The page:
Archaeology News for the Week of January 26th, 2014

January 28th, 2014

 Scientists Discover Cause of Devastating Plague of Justinian

An international team of scientists has discovered that two of the world’s most devastating plagues – the Plague of Justinian and the Black Death, each responsible for killing as many as half the people in Europe during the time of their outbreak—were caused by distinct strains of the same pathogen, one that faded out on its own, the other leading to worldwide spread and re-emergence in the late 1800s. The findings suggest a new strain of plague could emerge again in humans in the future. (Popular Archaeology)

Portrait of a Mesolithic Period Individual Emerges

Researchers in Spain recovered and studied a genome of a Mesolithic period European hunter-gatherer, and concluded that he had blue eyes and dark skin. Designated La Braña 1, the specimen was unearthed at the La Braña-Arintero site in Valdelugueros (León, Spain), where the remains of at least one other skeleton was uncovered. They were discovered by chance in 2006 and excavated by Julio Manuel Vidal Encinas, an archeologist with the Council of Castilla y León. (Popular Archaeology)

Carmel cavemen used plants in rituals 13,000 years ago, archaeologists find

Cavemen in ancient Israel not only buried their dead with flowers – they also apparently had an advanced culture of plant use, not only for consumption but for ritual as well. The earliest evidence of using flower beds for burial, some 13,700 years ago, was reported in Raqefet Cave in Mt. Carmel last summer. In four different graves from the Natufian period, dating back to 13,700 to 11,700 years ago, dozens of impressions of salvia and other mint species were found under human skeletons. (

Ancient Roman Infanticide Didn’t Spare Either Sex, DNA Suggests

A new look at a cache of baby bones discovered in Britain is altering assumptions about why ancient Romans committed infanticide. Infant girls were apparently not killed more often than baby boys, researchers report in an upcoming issue of the Journal of Archaeological Science. (LiveScience)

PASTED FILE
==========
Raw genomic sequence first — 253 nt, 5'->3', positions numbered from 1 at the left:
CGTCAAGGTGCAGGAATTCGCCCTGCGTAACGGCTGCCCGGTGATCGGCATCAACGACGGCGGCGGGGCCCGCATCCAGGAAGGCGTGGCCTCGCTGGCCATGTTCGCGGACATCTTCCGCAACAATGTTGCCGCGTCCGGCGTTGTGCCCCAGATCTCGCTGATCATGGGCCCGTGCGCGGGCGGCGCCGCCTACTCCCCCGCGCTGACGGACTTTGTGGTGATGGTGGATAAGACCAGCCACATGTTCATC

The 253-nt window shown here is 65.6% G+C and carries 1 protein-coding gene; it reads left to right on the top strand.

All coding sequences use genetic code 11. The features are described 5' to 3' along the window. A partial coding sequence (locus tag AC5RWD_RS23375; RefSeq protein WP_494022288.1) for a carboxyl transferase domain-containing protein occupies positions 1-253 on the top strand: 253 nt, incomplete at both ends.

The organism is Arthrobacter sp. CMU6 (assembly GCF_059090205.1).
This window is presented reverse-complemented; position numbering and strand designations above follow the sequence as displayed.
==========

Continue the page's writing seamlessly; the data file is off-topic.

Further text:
Evidence Shows Prehistoric Humans Used Fire 300,000 Years Ago

New findings reported in the Journal of Archaeological Science suggest that prehistoric humans were able to control and use fire at their will. A team of Israeli scientists discovered the earliest evidence of unequivocal repeated fire building over a continuous period in the Qesem Cave. This evidence, found at an archaeological site near present-day Rosh Ha’ayin, dates back to around 300,000 years ago. (RedOrbit)

Babylonian tablet shows how Noah’s ark could have been constructed

Noah’s ark was never built, still less crash landed on Mount Ararat, a British Museum expert has declared – despite holding in his hand 3,700-year-old instructions on exactly how to construct one. “I am 107% convinced the ark never existed,” Irving Finkel said. His discoveries, since a member of the public brought a battered clay tablet with 60 lines of neat cuneiform text to Finkel – one of the few people in the world who could read them – are outlined in a new book, The Ark Before Noah. (TheGuardian)

Cardigan Castle: 9,500 artefacts found in archaeological dig

Part of a dolphin skull and a medieval arrowhead are among more than 9,500 artefacts uncovered by an archaeological dig at Cardigan Castle. The 18-month project to uncover the 800-year history of the site has been conducted by NPS Archaeology. Excavation work has also revealed a new part of the original castle which dates back to the 1170s. It is part of an £11m renovation project which aims to re-open part of the site this year. (BBC News)